Buntings flooding the streets, glasses clanking together as people cheers and families belting wartime songs dancing around wafting Union Jack Flags remembering those who have sacrificed so much to enable us to live the lives we do today. Things will be slightly different on VE Day this year, but that doesn’t mean that history didn’t happen and shouldn’t be celebrated. OK, so maybe we can’t celebrate it how we’re used to, but there’s no stopping you enjoying the day and reflecting on the events.

The 8th May 1945 was a special day for many. It’s the day which marks the end of Adolf Hitler’s war and therefore created celebrations across the world. Victory in Europe was announced after six years of war, costing the lives of millions across the world. This weekend marks the 75-year anniversary since the guns fell silent. Although this weekend can’t be spent as it usually would, it’s important we all still find the time to reflect and remember the courage, selflessness and sacrifice which so many gave.

We’re lucky enough here at TSP Engineering to have a business built on such history and heritage, so we thought we’d take a trip down memory lane and fill you in on what TSP Engineering were up to all those years ago.

1939, Prior to the outbreak of the Second World War, Britain obtained the bulk of its special steel from Sweden. This source of supply was cut off when the Nazis invaded the Low Countries and Norway in 1940. Supplies of the special steels were then, for a short period of time, obtained from the USA. This route was also blocked because the USA made the decision to re-arm and the U Boat campaign made it extremely difficult to continue. This, along with other factors, such as a chronic shortage of foreign currency, resulted in the British Government deciding to build an Electric Steelmaking Plant in West Cumbria. This location was chosen as it was considered to be safe from attacks from the German Bombers. The building of seven Electric Steelmaking Furnaces was an exciting development in the history of Steelmaking in the area.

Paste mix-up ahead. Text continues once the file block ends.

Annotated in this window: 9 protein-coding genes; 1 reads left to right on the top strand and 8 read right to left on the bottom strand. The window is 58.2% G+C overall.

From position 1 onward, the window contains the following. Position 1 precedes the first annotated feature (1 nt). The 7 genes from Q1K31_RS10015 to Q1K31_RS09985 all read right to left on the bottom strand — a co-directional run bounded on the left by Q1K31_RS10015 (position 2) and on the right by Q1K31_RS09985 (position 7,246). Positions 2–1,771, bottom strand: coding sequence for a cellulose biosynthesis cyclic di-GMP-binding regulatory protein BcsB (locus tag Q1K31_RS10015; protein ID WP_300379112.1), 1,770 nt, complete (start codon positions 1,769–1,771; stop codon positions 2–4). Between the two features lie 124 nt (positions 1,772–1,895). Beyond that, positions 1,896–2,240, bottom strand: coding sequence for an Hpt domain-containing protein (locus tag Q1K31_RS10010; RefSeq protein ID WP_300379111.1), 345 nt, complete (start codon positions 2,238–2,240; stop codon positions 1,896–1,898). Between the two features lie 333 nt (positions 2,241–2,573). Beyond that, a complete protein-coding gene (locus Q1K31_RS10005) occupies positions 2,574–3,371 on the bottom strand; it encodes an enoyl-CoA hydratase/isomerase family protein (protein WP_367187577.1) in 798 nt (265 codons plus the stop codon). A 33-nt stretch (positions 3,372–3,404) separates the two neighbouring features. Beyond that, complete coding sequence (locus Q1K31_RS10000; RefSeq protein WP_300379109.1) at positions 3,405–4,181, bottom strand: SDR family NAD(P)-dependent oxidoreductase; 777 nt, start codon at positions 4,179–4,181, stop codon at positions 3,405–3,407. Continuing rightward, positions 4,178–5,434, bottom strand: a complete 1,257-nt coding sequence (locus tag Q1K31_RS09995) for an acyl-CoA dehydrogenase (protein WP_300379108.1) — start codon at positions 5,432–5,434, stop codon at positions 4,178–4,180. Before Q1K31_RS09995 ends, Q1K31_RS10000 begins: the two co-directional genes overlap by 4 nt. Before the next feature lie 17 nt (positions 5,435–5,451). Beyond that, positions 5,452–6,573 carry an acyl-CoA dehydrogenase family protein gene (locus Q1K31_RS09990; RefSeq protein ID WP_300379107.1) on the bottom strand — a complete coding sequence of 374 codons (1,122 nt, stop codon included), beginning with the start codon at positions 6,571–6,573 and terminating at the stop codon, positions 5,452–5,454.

1941, In February work started in earnest on the A1 Furnace and was completed and commissioned adjacent to the Bessemer Plant the following year on the Moss Bay site.

1942, The commissioning of the 5 * 20t Electric Arc Furnaces on the Chapel Bank Site, which is the home of TSP Engineering today, took place. The Arc Furnaces operation was said to the be the largest plant of its kind in Europe, and most probably the largest in the world at that time. In June, 15 months after the beginning of construction, a sixth Furnace was built at the Chapel Bank site but was never operated.

 

 

1945, United Steel Co. changed the name of the company from Distington Hematite Iron Company, to DISTINGTON Engineering Co. The newly formed company set up the Westfield Housing Association, who built and managed 130 hours to assist in the recruitment of skilled labour.

The end of the war was now in sight and the Minister of Supply decided to close all the Furnaces at Chapel Bank and sell them to Sweden and South Africa. However, the A1 Furnace on the Moss Bay site transferred into the ownership of Workington Iron and Steel Company and remained operational for a further 30 years.

 

1946, United Steel Company bought the remaining assets for £910,000 and part of the Chapel Bank site was converted into an Iron Foundry (operational until 1980) and the remaining buildings were converted into a Machine and Fabrication Shop, both of which are still operating today.

 

TSP Engineering has evolved from a business which once focused solely on meeting demand in the iron/steel industry, to focusing on several different industries. In order to grow we understood we had to adapt, evolve and enter new markets. We are extremely lucky to be able to look back at the businesses history and be a part of such an amazing long-serving industry.

 

 

Many thanks to John Lawson for your contribution regarding information for this article.